She wouldn’t have been afraid of the dark, colorless river, for it matched the rest of her world. She vaguely remembered a time when colors were vivid; when she was a young girl with a purple bedroom, a yellow car, and parrot-shaped earrings in hot pink and turquoise. But for 20 years or more, she had been seeing the world in gray scale. Even her memories flickered through her mind like an old black and white film. 
    Over time her wardrobe had become neutral and non-descript. Her home was decorated in 50 shades of taupe with an occasional “pop” of sage. She needed her outward surroundings to be calm in order to keep the frenzy in her mind from becoming unbearable. 
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  • Wednesday, March 15, 2017 4:00 AM
    Nine-year-old Hudson Charles totally rocked his first piano recital. In January, he downloaded an app on his phone, and began teaching himself to play classics such as Fur Elise and The Imperial March, so I decided it was high time to put him in lessons.
    As I listened to each of the 20-or-so students take their turns plunking out carefully prepared recital pieces, my mind wandered back to my own piano days.
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  • Wednesday, March 08, 2017 4:00 AM
    I will soon be traveling to Chattanooga, Tennessee for surgery. People often ask why I am willing to drive seven hours for something that could, presumably, be handled by a local doctor. Truth is, it was a local doctor that caused my issues in the first place. 
    Because I’ve had four C-sections, I have dealt with a lot of painful internal adhesions. At one point, my kidneys adhered to my spine. In 2012, the doctor said they would have to make a large abdominal incision in order to do the repairs, and commented that if I ever wanted a tummy tuck, this would be the time. I had never given any serious thought to plastic surgery, but that sounded pretty good!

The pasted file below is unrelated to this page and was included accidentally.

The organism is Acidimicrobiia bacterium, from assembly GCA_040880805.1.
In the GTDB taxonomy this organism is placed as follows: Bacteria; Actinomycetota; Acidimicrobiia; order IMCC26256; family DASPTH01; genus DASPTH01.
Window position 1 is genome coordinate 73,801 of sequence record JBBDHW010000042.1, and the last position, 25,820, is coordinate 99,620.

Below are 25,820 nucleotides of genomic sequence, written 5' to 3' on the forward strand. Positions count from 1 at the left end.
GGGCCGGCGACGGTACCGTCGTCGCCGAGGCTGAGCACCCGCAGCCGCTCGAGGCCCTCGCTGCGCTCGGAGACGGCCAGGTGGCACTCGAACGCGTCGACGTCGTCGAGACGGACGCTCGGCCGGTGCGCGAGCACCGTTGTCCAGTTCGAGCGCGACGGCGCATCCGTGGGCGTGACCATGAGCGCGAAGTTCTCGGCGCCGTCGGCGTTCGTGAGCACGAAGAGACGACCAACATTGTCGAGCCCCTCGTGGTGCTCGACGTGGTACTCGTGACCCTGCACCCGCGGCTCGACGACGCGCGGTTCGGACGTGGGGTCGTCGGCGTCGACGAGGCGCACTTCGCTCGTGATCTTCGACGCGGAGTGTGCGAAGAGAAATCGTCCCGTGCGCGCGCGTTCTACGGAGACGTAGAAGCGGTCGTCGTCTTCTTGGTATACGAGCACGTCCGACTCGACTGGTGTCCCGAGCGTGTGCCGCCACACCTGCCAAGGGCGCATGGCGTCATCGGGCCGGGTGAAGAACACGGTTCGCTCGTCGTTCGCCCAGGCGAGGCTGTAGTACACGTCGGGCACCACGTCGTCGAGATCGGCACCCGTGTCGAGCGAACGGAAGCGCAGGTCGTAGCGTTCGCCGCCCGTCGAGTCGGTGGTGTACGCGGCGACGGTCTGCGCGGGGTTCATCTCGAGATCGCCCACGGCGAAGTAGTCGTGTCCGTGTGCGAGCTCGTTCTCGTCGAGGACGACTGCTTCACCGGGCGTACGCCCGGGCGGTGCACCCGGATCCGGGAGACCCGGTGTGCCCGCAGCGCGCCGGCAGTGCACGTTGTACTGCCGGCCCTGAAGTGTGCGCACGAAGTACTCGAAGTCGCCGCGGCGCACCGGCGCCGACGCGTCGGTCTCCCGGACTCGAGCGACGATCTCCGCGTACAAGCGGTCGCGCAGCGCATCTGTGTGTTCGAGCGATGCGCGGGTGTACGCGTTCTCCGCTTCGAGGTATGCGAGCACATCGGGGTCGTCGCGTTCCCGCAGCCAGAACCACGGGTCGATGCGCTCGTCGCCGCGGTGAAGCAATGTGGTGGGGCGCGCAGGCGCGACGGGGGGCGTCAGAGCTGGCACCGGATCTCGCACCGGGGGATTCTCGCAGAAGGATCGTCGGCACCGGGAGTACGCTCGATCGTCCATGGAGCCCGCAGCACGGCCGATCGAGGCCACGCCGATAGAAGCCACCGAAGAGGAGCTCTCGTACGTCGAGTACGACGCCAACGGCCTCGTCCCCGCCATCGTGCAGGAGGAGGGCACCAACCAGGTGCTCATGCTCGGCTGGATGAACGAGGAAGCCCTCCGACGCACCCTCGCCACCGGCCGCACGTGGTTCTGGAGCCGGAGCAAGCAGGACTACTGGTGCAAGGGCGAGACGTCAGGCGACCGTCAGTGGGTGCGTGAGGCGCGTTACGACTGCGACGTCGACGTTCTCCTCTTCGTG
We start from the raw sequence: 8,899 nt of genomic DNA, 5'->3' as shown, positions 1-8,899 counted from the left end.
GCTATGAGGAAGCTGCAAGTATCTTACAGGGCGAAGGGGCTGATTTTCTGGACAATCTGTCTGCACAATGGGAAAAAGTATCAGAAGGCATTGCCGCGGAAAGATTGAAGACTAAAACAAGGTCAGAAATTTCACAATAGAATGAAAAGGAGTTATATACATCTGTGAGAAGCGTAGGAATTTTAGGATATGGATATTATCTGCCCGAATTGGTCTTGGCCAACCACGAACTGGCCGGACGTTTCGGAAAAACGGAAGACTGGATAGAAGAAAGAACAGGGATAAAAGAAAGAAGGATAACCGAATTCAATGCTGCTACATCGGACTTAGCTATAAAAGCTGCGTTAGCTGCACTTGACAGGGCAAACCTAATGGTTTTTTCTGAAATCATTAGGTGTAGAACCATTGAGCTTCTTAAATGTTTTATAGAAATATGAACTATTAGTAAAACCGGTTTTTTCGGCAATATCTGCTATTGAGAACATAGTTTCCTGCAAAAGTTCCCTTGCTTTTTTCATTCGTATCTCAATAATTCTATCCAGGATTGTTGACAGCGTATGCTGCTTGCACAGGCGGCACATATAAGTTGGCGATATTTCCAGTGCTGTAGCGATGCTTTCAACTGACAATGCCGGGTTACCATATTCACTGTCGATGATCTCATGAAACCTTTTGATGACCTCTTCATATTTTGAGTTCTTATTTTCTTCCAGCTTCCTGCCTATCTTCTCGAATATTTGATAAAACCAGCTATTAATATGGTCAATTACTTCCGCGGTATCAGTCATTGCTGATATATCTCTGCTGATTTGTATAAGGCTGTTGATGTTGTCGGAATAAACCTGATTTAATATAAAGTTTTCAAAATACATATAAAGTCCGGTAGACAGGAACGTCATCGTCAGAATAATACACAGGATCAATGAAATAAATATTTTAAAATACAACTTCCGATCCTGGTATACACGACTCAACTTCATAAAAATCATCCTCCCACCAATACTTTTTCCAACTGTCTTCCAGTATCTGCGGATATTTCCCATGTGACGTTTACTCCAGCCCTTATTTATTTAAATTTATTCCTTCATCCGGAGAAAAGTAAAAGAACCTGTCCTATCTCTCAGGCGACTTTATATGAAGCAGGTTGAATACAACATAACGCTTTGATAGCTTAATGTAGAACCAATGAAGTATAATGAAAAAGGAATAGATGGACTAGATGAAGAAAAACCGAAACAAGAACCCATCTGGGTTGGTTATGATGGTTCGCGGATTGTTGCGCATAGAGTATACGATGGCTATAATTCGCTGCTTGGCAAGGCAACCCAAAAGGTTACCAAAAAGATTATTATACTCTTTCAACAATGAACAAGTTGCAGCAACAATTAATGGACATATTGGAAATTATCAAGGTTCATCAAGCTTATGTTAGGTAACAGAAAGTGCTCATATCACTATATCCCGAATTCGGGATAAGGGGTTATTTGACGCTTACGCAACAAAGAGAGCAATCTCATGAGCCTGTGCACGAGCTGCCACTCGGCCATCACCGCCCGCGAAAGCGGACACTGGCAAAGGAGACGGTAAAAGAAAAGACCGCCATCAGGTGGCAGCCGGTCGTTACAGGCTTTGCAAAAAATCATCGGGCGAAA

When I went to meet the surgeon, I began perusing the brochures, and decided to inquire about breast augmentation. I didn't hate my breasts, but after five kids and a lot of nursing, I thought it would be nice to perk them up a bit. I never made that part public because I didn’t want to be looked at differently, but people need to hear my story. 
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  • Wednesday, March 01, 2017 4:00 AM
    My middle daughter, a sophomore at Purdue University, just texted me for ideas on one of her assignments. She has to write a poem about McDonald’s. At this very moment I am sitting in McDonald’s, trying to write on a different topic because I covered that one in last week’s article.
    It’s not surprising that the place keeps popping up in my life. It has been this way since the early 70s when my family moved, and we no longer lived near a Burger Chef. I loved Burger Chef with their kids’ Funmeal and Funburgers. Thanks to their “Works Bar,” I learned at a very young age that I prefer my burgers topped with lettuce, tomato, and onion. 
    The first time I remember going to McDonald’s was in Chicago. My dad said I could order anything, so having seen a few commercials, I asked for a Big Mac. My mother promptly attempted to intervene, stating that there was no way a five-year-old could eat such a large sandwich. Dad bought it for me anyway, and I ate the entire thing, all the way down to the final sesame seed. Apparently, I worked up quite an appetite in the Windy City.